Maximum adrenalin, rafting in Futaleufú

Every day intrepid travelers defy the challenges of nature, whitewaters for kayaking or rafting and much more.

Tuesday, July 28, 2009  
rafting en Futaleufú Rafting en Futaleufú (Photo:Sebastián Alvarez /

The Futaleufú River, or “Futa” as it is known colloquially, flows through a box canyon, with powerful currents and turquoise-colored waters, that plunges down a mountain relief through woody vegetation. Its natural beauty is undeniable, as is the force of its torrential waters that are considered one of the great challenges in the world for kayaking and whitewater rafting lovers.

It was discovered some 20 years ago by foreign sportsmen who saw in Futa a rough diamond. Its fame grew steadily, as did the tourist services that began to spring up in the beautiful town of Futaleufú, 420 kilometers north of Coyhaique.

Purgatorio (Purgatory), Terminator, Danza de Los Ángeles (Angels’ Dance), Escala de Jacobo (Jacob’s Ladder) and Infierno (Hell), are some of the names of the Futa rapids. These are not random names, because the river has a level IV-V rating on a maximum scale of VI – i.e., it is a river to be feared. For this reason, those who dare take up this challenge always experience a maximum adrenalin rush.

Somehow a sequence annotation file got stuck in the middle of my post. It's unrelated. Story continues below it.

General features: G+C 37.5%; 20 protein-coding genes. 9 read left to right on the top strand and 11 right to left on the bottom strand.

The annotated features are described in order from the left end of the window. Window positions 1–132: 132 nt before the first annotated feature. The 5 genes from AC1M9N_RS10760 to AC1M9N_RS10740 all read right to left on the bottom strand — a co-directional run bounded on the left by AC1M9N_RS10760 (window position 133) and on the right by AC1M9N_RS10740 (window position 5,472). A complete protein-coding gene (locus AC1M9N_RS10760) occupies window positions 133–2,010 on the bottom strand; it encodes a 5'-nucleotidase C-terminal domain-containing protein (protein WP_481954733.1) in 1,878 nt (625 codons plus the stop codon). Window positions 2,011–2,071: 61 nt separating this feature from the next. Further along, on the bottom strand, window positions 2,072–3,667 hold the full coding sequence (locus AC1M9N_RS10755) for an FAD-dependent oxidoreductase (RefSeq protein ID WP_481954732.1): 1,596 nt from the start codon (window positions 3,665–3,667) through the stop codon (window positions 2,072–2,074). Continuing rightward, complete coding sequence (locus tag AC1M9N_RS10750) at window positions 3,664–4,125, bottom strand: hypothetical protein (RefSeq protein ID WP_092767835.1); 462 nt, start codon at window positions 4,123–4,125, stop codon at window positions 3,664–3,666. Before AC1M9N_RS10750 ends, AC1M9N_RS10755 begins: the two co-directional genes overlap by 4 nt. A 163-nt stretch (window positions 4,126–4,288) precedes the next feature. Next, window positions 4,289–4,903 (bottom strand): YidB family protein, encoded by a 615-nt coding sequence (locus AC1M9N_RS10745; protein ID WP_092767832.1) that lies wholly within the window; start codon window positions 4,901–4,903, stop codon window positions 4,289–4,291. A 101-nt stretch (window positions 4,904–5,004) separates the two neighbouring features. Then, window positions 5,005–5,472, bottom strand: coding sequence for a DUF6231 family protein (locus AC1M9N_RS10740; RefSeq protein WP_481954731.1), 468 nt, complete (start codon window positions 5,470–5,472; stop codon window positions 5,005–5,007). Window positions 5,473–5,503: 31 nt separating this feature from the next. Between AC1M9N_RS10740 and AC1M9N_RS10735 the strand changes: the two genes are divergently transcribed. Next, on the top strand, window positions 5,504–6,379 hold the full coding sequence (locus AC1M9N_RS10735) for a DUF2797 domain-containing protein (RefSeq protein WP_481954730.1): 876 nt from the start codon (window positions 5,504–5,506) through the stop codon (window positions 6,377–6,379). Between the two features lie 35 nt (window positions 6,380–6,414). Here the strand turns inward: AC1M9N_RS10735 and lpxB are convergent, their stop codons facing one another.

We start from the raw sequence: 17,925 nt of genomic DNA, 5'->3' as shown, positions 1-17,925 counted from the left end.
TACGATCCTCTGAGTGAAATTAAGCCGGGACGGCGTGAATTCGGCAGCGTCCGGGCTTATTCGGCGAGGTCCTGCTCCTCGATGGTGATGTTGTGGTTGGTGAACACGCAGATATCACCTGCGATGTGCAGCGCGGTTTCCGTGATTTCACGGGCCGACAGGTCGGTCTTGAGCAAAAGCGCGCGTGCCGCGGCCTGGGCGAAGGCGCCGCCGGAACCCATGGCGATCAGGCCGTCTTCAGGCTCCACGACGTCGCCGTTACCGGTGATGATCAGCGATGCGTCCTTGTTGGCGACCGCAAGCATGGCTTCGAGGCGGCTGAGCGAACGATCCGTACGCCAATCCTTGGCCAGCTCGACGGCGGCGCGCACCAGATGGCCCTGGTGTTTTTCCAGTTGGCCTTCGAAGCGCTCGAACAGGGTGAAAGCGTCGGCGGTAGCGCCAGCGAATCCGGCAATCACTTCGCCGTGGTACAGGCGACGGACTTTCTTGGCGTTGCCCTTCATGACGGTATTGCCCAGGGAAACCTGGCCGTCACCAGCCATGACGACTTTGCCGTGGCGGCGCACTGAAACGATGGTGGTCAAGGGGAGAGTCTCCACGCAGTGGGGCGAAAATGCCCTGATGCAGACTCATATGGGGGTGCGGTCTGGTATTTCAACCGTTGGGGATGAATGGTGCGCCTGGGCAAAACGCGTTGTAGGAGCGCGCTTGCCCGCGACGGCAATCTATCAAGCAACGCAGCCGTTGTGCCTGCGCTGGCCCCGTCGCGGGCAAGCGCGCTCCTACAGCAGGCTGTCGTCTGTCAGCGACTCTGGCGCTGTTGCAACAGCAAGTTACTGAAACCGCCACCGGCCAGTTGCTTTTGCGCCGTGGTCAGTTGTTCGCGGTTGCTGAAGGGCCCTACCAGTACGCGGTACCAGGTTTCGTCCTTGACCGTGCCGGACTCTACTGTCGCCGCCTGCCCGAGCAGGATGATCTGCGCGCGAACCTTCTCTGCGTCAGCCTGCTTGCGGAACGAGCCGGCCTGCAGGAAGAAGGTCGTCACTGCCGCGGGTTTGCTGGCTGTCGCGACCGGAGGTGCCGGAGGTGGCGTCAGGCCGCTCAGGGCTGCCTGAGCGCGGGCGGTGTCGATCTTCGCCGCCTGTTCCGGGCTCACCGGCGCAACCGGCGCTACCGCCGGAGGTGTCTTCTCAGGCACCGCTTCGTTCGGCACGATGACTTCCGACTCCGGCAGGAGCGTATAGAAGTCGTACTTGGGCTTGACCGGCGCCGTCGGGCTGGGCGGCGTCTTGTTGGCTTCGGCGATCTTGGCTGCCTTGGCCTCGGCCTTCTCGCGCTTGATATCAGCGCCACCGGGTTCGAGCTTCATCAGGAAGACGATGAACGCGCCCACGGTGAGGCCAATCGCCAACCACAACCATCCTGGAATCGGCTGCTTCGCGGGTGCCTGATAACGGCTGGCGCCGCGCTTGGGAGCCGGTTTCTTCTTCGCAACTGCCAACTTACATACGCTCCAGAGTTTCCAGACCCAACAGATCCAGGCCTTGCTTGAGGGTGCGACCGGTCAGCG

The route includes a first stretch through Cañón del Infierno (Hell’s Canyon) between gigantic walls of basaltic rock; it continues along the level V-2 to V-3 level Valle de las Escalas (Ladder Valley), ending in a series of level IV rapids. In the middle stretch there are countless level III and IV rapids, all very long, which make this one of the most entertaining spans. The last stretch goes to Lake Yelcho flows out into an alluvial plain in a valley of glacial origin.

If you still have a taste for more, the natural surroundings of the area offer much more. Varied treks, canyoning, mountain-biking and the nearby presence of pristine sites such as the Futaleufú National Reserve or Lake Espolón provide experiences that will leave an indelible mark.